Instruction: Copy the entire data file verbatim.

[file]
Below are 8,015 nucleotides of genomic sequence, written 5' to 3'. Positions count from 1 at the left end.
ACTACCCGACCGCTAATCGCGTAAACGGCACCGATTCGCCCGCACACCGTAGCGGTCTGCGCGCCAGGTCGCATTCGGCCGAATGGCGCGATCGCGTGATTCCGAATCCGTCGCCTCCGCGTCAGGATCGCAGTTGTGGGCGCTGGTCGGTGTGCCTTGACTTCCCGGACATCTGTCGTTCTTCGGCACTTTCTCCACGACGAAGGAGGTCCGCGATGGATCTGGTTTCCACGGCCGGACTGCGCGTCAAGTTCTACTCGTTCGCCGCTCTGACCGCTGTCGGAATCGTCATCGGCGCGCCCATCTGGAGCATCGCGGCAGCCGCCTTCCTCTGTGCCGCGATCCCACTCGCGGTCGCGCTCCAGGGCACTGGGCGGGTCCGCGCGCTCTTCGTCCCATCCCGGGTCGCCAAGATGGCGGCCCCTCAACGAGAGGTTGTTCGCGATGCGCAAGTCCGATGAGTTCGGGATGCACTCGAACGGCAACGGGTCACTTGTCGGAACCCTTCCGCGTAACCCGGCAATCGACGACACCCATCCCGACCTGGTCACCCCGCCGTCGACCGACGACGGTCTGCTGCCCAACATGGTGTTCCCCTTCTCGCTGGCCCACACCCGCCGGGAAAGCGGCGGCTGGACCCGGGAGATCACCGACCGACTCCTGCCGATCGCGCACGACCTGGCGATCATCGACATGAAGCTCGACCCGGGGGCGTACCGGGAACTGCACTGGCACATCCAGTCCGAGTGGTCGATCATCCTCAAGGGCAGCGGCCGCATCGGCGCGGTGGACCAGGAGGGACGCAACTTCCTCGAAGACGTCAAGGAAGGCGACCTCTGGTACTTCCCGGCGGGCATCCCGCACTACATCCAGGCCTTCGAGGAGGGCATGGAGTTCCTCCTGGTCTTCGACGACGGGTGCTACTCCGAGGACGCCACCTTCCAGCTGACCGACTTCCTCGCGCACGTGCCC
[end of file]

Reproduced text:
Below are 8,015 nucleotides of genomic sequence, written 5' to 3'. Positions count from 1 at the left end.
ACTACCCGACCGCTAATCGCGTAAACGGCACCGATTCGCCCGCACACCGTAGCGGTCTGCGCGCCAGGTCGCATTCGGCCGAATGGCGCGATCGCGTGATTCCGAATCCGTCGCCTCCGCGTCAGGATCGCAGTTGTGGGCGCTGGTCGGTGTGCCTTGACTTCCCGGACATCTGTCGTTCTTCGGCACTTTCTCCACGACGAAGGAGGTCCGCGATGGATCTGGTTTCCACGGCCGGACTGCGCGTCAAGTTCTACTCGTTCGCCGCTCTGACCGCTGTCGGAATCGTCATCGGCGCGCCCATCTGGAGCATCGCGGCAGCCGCCTTCCTCTGTGCCGCGATCCCACTCGCGGTCGCGCTCCAGGGCACTGGGCGGGTCCGCGCGCTCTTCGTCCCATCCCGGGTCGCCAAGATGGCGGCCCCTCAACGAGAGGTTGTTCGCGATGCGCAAGTCCGATGAGTTCGGGATGCACTCGAACGGCAACGGGTCACTTGTCGGAACCCTTCCGCGTAACCCGGCAATCGACGACACCCATCCCGACCTGGTCACCCCGCCGTCGACCGACGACGGTCTGCTGCCCAACATGGTGTTCCCCTTCTCGCTGGCCCACACCCGCCGGGAAAGCGGCGGCTGGACCCGGGAGATCACCGACCGACTCCTGCCGATCGCGCACGACCTGGCGATCATCGACATGAAGCTCGACCCGGGGGCGTACCGGGAACTGCACTGGCACATCCAGTCCGAGTGGTCGATCATCCTCAAGGGCAGCGGCCGCATCGGCGCGGTGGACCAGGAGGGACGCAACTTCCTCGAAGACGTCAAGGAAGGCGACCTCTGGTACTTCCCGGCGGGCATCCCGCACTACATCCAGGCCTTCGAGGAGGGCATGGAGTTCCTCCTGGTCTTCGACGACGGGTGCTACTCCGAGGACGCCACCTTCCAGCTGACCGACTTCCTCGCGCACGTGCCC